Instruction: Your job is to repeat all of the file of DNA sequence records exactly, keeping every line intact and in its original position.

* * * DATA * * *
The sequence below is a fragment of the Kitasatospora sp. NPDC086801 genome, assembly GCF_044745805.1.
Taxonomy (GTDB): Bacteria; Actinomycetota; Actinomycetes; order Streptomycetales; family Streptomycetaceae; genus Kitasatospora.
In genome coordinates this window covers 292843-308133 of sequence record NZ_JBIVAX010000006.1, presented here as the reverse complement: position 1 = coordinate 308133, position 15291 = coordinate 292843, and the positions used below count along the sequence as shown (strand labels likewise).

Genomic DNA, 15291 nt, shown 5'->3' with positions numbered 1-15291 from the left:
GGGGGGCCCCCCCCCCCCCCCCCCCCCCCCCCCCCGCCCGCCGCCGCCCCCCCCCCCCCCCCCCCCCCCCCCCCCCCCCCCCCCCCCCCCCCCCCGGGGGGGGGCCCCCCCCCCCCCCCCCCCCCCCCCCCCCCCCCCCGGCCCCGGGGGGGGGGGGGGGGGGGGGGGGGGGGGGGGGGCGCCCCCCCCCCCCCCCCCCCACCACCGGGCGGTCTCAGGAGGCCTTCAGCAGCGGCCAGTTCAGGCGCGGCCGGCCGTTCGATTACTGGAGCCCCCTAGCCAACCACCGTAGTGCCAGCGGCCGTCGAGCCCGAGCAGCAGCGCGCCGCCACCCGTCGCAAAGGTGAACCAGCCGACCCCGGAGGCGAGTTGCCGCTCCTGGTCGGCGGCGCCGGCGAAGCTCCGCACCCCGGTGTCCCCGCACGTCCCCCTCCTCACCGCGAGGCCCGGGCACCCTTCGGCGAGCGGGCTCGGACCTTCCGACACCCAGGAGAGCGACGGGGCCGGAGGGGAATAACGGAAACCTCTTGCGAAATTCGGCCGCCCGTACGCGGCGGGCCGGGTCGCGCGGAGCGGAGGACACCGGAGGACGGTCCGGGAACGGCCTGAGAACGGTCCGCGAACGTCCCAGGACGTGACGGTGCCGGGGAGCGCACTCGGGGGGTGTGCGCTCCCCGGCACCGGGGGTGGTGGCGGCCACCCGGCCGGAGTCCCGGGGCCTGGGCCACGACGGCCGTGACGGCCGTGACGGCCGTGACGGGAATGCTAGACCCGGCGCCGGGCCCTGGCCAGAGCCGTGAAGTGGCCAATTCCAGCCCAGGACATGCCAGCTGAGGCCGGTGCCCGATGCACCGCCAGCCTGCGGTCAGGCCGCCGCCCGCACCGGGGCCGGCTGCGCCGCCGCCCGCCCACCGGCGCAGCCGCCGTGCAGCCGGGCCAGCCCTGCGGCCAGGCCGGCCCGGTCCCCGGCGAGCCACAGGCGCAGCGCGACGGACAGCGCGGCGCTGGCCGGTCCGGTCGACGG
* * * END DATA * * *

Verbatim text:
The sequence below is a fragment of the Kitasatospora sp. NPDC086801 genome, assembly GCF_044745805.1.
Taxonomy (GTDB): Bacteria; Actinomycetota; Actinomycetes; order Streptomycetales; family Streptomycetaceae; genus Kitasatospora.
In genome coordinates this window covers 292843-308133 of sequence record NZ_JBIVAX010000006.1, presented here as the reverse complement: position 1 = coordinate 308133, position 15291 = coordinate 292843, and the positions used below count along the sequence as shown (strand labels likewise).

Genomic DNA, 15291 nt, shown 5'->3' with positions numbered 1-15291 from the left:
GGGGGGCCCCCCCCCCCCCCCCCCCCCCCCCCCCCGCCCGCCGCCGCCCCCCCCCCCCCCCCCCCCCCCCCCCCCCCCCCCCCCCCCCCCCCCCCGGGGGGGGGCCCCCCCCCCCCCCCCCCCCCCCCCCCCCCCCCCCGGCCCCGGGGGGGGGGGGGGGGGGGGGGGGGGGGGGGGGGCGCCCCCCCCCCCCCCCCCCCACCACCGGGCGGTCTCAGGAGGCCTTCAGCAGCGGCCAGTTCAGGCGCGGCCGGCCGTTCGATTACTGGAGCCCCCTAGCCAACCACCGTAGTGCCAGCGGCCGTCGAGCCCGAGCAGCAGCGCGCCGCCACCCGTCGCAAAGGTGAACCAGCCGACCCCGGAGGCGAGTTGCCGCTCCTGGTCGGCGGCGCCGGCGAAGCTCCGCACCCCGGTGTCCCCGCACGTCCCCCTCCTCACCGCGAGGCCCGGGCACCCTTCGGCGAGCGGGCTCGGACCTTCCGACACCCAGGAGAGCGACGGGGCCGGAGGGGAATAACGGAAACCTCTTGCGAAATTCGGCCGCCCGTACGCGGCGGGCCGGGTCGCGCGGAGCGGAGGACACCGGAGGACGGTCCGGGAACGGCCTGAGAACGGTCCGCGAACGTCCCAGGACGTGACGGTGCCGGGGAGCGCACTCGGGGGGTGTGCGCTCCCCGGCACCGGGGGTGGTGGCGGCCACCCGGCCGGAGTCCCGGGGCCTGGGCCACGACGGCCGTGACGGCCGTGACGGCCGTGACGGGAATGCTAGACCCGGCGCCGGGCCCTGGCCAGAGCCGTGAAGTGGCCAATTCCAGCCCAGGACATGCCAGCTGAGGCCGGTGCCCGATGCACCGCCAGCCTGCGGTCAGGCCGCCGCCCGCACCGGGGCCGGCTGCGCCGCCGCCCGCCCACCGGCGCAGCCGCCGTGCAGCCGGGCCAGCCCTGCGGCCAGGCCGGCCCGGTCCCCGGCGAGCCACAGGCGCAGCGCGACGGACAGCGCGGCGCTGGCCGGTCCGGTCGACGG